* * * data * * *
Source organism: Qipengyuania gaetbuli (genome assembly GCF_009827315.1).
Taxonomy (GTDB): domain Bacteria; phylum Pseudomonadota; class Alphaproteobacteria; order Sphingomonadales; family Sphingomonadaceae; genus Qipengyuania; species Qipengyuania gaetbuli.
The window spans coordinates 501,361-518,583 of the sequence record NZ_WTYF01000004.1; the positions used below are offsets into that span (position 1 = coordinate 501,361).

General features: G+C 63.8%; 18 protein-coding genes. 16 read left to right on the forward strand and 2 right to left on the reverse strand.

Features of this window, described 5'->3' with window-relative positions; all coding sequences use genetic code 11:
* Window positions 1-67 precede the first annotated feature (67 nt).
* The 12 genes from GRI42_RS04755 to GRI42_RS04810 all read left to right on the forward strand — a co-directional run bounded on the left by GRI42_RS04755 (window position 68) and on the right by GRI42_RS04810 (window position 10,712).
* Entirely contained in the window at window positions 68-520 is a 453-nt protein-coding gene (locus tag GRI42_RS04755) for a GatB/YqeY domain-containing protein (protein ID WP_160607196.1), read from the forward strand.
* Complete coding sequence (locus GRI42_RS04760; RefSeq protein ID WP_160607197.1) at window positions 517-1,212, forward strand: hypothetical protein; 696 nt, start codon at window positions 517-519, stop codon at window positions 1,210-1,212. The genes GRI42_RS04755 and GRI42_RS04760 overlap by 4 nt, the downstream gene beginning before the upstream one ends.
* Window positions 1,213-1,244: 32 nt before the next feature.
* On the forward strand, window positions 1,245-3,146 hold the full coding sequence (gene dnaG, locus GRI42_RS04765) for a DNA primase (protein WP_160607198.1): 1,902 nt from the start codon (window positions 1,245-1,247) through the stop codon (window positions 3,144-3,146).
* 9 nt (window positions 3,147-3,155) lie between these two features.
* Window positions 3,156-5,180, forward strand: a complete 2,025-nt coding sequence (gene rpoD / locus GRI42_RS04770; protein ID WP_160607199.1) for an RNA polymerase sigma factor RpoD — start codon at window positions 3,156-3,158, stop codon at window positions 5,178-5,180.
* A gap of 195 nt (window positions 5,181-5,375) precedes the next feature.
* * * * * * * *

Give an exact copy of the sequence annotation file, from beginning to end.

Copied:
Source organism: Qipengyuania gaetbuli (genome assembly GCF_009827315.1).
Taxonomy (GTDB): domain Bacteria; phylum Pseudomonadota; class Alphaproteobacteria; order Sphingomonadales; family Sphingomonadaceae; genus Qipengyuania; species Qipengyuania gaetbuli.
The window spans coordinates 501,361-518,583 of the sequence record NZ_WTYF01000004.1; the positions used below are offsets into that span (position 1 = coordinate 501,361).

General features: G+C 63.8%; 18 protein-coding genes. 16 read left to right on the forward strand and 2 right to left on the reverse strand.

Features of this window, described 5'->3' with window-relative positions; all coding sequences use genetic code 11:
* Window positions 1-67 precede the first annotated feature (67 nt).
* The 12 genes from GRI42_RS04755 to GRI42_RS04810 all read left to right on the forward strand — a co-directional run bounded on the left by GRI42_RS04755 (window position 68) and on the right by GRI42_RS04810 (window position 10,712).
* Entirely contained in the window at window positions 68-520 is a 453-nt protein-coding gene (locus tag GRI42_RS04755) for a GatB/YqeY domain-containing protein (protein ID WP_160607196.1), read from the forward strand.
* Complete coding sequence (locus GRI42_RS04760; RefSeq protein ID WP_160607197.1) at window positions 517-1,212, forward strand: hypothetical protein; 696 nt, start codon at window positions 517-519, stop codon at window positions 1,210-1,212. The genes GRI42_RS04755 and GRI42_RS04760 overlap by 4 nt, the downstream gene beginning before the upstream one ends.
* Window positions 1,213-1,244: 32 nt before the next feature.
* On the forward strand, window positions 1,245-3,146 hold the full coding sequence (gene dnaG, locus GRI42_RS04765) for a DNA primase (protein WP_160607198.1): 1,902 nt from the start codon (window positions 1,245-1,247) through the stop codon (window positions 3,144-3,146).
* 9 nt (window positions 3,147-3,155) lie between these two features.
* Window positions 3,156-5,180, forward strand: a complete 2,025-nt coding sequence (gene rpoD / locus GRI42_RS04770; protein ID WP_160607199.1) for an RNA polymerase sigma factor RpoD — start codon at window positions 3,156-3,158, stop codon at window positions 5,178-5,180.
* A gap of 195 nt (window positions 5,181-5,375) precedes the next feature.